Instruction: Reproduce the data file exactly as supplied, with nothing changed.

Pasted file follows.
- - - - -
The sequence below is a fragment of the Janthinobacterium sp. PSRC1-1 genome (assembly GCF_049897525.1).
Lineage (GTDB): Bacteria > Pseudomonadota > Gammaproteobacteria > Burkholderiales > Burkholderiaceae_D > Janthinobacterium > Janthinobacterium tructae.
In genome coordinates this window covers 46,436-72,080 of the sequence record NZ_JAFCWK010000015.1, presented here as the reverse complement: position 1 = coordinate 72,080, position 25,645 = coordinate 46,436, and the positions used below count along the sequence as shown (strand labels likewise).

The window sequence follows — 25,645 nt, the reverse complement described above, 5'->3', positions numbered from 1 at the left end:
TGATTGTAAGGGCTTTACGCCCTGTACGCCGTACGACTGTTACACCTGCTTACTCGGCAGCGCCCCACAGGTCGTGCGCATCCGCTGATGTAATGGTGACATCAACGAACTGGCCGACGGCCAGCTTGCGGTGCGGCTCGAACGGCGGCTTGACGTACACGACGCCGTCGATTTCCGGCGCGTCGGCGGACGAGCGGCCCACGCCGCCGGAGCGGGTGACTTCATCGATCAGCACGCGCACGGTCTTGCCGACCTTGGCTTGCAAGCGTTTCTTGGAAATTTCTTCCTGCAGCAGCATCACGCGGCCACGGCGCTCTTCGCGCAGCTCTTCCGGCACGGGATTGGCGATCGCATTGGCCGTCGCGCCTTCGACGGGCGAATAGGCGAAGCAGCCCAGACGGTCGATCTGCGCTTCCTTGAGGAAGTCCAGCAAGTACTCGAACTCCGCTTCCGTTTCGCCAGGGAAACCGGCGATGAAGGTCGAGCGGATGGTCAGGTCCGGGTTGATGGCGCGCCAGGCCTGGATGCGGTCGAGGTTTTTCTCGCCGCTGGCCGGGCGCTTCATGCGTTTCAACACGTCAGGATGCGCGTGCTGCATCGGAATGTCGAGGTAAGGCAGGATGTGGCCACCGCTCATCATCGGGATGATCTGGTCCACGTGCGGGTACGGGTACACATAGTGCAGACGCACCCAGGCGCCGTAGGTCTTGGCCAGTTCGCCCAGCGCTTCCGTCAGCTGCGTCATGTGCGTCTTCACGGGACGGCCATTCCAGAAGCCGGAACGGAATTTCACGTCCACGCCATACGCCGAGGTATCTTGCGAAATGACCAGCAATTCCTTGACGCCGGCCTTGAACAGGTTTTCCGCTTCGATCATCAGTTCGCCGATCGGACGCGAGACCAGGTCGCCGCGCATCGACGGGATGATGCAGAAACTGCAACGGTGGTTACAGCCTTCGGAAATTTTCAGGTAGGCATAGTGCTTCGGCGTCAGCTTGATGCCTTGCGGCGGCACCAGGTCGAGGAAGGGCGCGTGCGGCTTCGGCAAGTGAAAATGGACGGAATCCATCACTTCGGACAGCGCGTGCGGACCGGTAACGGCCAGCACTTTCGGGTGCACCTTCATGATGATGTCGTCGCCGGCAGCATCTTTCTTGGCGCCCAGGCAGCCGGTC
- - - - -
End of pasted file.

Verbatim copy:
The sequence below is a fragment of the Janthinobacterium sp. PSRC1-1 genome (assembly GCF_049897525.1).
Lineage (GTDB): Bacteria > Pseudomonadota > Gammaproteobacteria > Burkholderiales > Burkholderiaceae_D > Janthinobacterium > Janthinobacterium tructae.
In genome coordinates this window covers 46,436-72,080 of the sequence record NZ_JAFCWK010000015.1, presented here as the reverse complement: position 1 = coordinate 72,080, position 25,645 = coordinate 46,436, and the positions used below count along the sequence as shown (strand labels likewise).

The window sequence follows — 25,645 nt, the reverse complement described above, 5'->3', positions numbered from 1 at the left end:
TGATTGTAAGGGCTTTACGCCCTGTACGCCGTACGACTGTTACACCTGCTTACTCGGCAGCGCCCCACAGGTCGTGCGCATCCGCTGATGTAATGGTGACATCAACGAACTGGCCGACGGCCAGCTTGCGGTGCGGCTCGAACGGCGGCTTGACGTACACGACGCCGTCGATTTCCGGCGCGTCGGCGGACGAGCGGCCCACGCCGCCGGAGCGGGTGACTTCATCGATCAGCACGCGCACGGTCTTGCCGACCTTGGCTTGCAAGCGTTTCTTGGAAATTTCTTCCTGCAGCAGCATCACGCGGCCACGGCGCTCTTCGCGCAGCTCTTCCGGCACGGGATTGGCGATCGCATTGGCCGTCGCGCCTTCGACGGGCGAATAGGCGAAGCAGCCCAGACGGTCGATCTGCGCTTCCTTGAGGAAGTCCAGCAAGTACTCGAACTCCGCTTCCGTTTCGCCAGGGAAACCGGCGATGAAGGTCGAGCGGATGGTCAGGTCCGGGTTGATGGCGCGCCAGGCCTGGATGCGGTCGAGGTTTTTCTCGCCGCTGGCCGGGCGCTTCATGCGTTTCAACACGTCAGGATGCGCGTGCTGCATCGGAATGTCGAGGTAAGGCAGGATGTGGCCACCGCTCATCATCGGGATGATCTGGTCCACGTGCGGGTACGGGTACACATAGTGCAGACGCACCCAGGCGCCGTAGGTCTTGGCCAGTTCGCCCAGCGCTTCCGTCAGCTGCGTCATGTGCGTCTTCACGGGACGGCCATTCCAGAAGCCGGAACGGAATTTCACGTCCACGCCATACGCCGAGGTATCTTGCGAAATGACCAGCAATTCCTTGACGCCGGCCTTGAACAGGTTTTCCGCTTCGATCATCAGTTCGCCGATCGGACGCGAGACCAGGTCGCCGCGCATCGACGGGATGATGCAGAAACTGCAACGGTGGTTACAGCCTTCGGAAATTTTCAGGTAGGCATAGTGCTTCGGCGTCAGCTTGATGCCTTGCGGCGGCACCAGGTCGAGGAAGGGCGCGTGCGGCTTCGGCAAGTGAAAATGGACGGAATCCATCACTTCGGACAGCGCGTGCGGACCGGTAACGGCCAGCACTTTCGGGTGCACCTTCATGATGATGTCGTCGCCGGCAGCATCTTTCTTGGCGCCCAGGCAGCCGGTC